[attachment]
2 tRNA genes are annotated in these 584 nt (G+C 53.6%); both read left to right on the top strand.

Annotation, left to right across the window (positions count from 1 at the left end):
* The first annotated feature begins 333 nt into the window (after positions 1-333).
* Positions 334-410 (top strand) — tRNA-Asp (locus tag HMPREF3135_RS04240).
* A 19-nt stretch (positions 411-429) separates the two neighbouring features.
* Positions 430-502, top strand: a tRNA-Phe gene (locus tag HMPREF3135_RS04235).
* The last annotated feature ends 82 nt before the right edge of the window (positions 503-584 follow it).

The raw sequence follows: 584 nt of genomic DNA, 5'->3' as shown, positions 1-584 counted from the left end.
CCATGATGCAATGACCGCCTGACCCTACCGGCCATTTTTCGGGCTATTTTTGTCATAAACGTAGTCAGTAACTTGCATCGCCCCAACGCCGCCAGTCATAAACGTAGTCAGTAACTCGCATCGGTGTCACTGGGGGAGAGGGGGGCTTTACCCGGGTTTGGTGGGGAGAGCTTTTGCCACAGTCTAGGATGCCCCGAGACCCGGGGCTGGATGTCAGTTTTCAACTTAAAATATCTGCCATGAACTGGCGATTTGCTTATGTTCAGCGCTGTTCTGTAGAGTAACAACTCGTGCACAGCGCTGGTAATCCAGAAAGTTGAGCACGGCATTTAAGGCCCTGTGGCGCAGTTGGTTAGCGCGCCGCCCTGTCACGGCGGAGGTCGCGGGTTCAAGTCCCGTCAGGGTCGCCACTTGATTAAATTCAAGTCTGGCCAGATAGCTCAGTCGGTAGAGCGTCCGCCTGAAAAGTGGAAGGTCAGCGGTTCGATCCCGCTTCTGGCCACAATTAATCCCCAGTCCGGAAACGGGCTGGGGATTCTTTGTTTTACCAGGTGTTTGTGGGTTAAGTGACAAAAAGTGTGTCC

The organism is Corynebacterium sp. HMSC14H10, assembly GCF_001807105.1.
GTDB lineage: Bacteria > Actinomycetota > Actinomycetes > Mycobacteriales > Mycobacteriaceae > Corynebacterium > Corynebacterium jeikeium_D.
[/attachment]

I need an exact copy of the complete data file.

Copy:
2 tRNA genes are annotated in these 584 nt (G+C 53.6%); both read left to right on the top strand.

Annotation, left to right across the window (positions count from 1 at the left end):
* The first annotated feature begins 333 nt into the window (after positions 1-333).
* Positions 334-410 (top strand) — tRNA-Asp (locus tag HMPREF3135_RS04240).
* A 19-nt stretch (positions 411-429) separates the two neighbouring features.
* Positions 430-502, top strand: a tRNA-Phe gene (locus tag HMPREF3135_RS04235).
* The last annotated feature ends 82 nt before the right edge of the window (positions 503-584 follow it).

The raw sequence follows: 584 nt of genomic DNA, 5'->3' as shown, positions 1-584 counted from the left end.
CCATGATGCAATGACCGCCTGACCCTACCGGCCATTTTTCGGGCTATTTTTGTCATAAACGTAGTCAGTAACTTGCATCGCCCCAACGCCGCCAGTCATAAACGTAGTCAGTAACTCGCATCGGTGTCACTGGGGGAGAGGGGGGCTTTACCCGGGTTTGGTGGGGAGAGCTTTTGCCACAGTCTAGGATGCCCCGAGACCCGGGGCTGGATGTCAGTTTTCAACTTAAAATATCTGCCATGAACTGGCGATTTGCTTATGTTCAGCGCTGTTCTGTAGAGTAACAACTCGTGCACAGCGCTGGTAATCCAGAAAGTTGAGCACGGCATTTAAGGCCCTGTGGCGCAGTTGGTTAGCGCGCCGCCCTGTCACGGCGGAGGTCGCGGGTTCAAGTCCCGTCAGGGTCGCCACTTGATTAAATTCAAGTCTGGCCAGATAGCTCAGTCGGTAGAGCGTCCGCCTGAAAAGTGGAAGGTCAGCGGTTCGATCCCGCTTCTGGCCACAATTAATCCCCAGTCCGGAAACGGGCTGGGGATTCTTTGTTTTACCAGGTGTTTGTGGGTTAAGTGACAAAAAGTGTGTCC

The organism is Corynebacterium sp. HMSC14H10, assembly GCF_001807105.1.
GTDB lineage: Bacteria > Actinomycetota > Actinomycetes > Mycobacteriales > Mycobacteriaceae > Corynebacterium > Corynebacterium jeikeium_D.